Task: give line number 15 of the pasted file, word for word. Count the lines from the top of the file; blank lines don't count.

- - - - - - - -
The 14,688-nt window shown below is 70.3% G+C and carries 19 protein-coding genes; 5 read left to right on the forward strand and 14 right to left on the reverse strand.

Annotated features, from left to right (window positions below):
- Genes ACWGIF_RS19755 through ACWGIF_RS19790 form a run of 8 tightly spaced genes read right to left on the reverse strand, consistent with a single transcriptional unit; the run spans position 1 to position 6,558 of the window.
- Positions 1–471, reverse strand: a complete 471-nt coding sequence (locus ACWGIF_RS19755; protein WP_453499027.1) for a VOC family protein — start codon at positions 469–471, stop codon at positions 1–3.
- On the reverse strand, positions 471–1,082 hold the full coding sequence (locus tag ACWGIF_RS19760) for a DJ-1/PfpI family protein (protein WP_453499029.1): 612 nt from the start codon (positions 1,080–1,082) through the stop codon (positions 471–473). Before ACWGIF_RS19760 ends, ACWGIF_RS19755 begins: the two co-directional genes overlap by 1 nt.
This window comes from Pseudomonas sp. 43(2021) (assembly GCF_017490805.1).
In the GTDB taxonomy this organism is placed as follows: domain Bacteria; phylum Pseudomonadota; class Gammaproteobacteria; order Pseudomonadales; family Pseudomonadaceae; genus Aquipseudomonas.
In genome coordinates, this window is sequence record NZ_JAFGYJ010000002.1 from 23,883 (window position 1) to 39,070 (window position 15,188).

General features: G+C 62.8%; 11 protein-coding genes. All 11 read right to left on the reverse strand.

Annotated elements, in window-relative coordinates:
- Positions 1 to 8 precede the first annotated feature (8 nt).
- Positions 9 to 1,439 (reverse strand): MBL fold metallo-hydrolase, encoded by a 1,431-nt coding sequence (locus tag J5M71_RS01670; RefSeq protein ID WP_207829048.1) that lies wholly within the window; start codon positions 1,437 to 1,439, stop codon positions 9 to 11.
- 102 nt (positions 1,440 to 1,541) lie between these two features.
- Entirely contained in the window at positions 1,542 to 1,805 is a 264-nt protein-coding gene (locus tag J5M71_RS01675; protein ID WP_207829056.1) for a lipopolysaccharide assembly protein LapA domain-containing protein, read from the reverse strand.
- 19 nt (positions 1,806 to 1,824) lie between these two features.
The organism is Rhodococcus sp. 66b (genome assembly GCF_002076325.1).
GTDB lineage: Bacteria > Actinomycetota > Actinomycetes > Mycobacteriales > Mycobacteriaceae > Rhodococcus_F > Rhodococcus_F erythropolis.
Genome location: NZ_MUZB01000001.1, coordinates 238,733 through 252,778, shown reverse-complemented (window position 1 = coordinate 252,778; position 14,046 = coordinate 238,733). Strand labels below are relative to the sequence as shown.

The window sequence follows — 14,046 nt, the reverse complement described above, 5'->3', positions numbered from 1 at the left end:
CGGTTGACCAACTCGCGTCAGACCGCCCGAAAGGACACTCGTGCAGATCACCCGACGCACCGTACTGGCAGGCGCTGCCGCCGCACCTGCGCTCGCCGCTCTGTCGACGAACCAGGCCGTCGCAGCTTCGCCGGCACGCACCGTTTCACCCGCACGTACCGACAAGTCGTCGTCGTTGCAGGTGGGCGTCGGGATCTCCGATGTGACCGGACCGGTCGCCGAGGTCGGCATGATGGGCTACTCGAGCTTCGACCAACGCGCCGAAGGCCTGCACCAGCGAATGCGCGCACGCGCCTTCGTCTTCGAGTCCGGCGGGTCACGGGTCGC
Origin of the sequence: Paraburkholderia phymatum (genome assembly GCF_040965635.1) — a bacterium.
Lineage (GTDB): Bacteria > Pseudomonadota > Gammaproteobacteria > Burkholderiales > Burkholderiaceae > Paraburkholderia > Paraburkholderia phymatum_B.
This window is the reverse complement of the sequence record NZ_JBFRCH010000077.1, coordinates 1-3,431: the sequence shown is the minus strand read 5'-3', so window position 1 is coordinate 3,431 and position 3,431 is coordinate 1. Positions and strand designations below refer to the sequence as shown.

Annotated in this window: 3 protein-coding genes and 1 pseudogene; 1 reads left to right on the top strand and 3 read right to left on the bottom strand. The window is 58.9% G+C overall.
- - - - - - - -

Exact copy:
- 19 nt (positions 1,806 to 1,824) lie between these two features.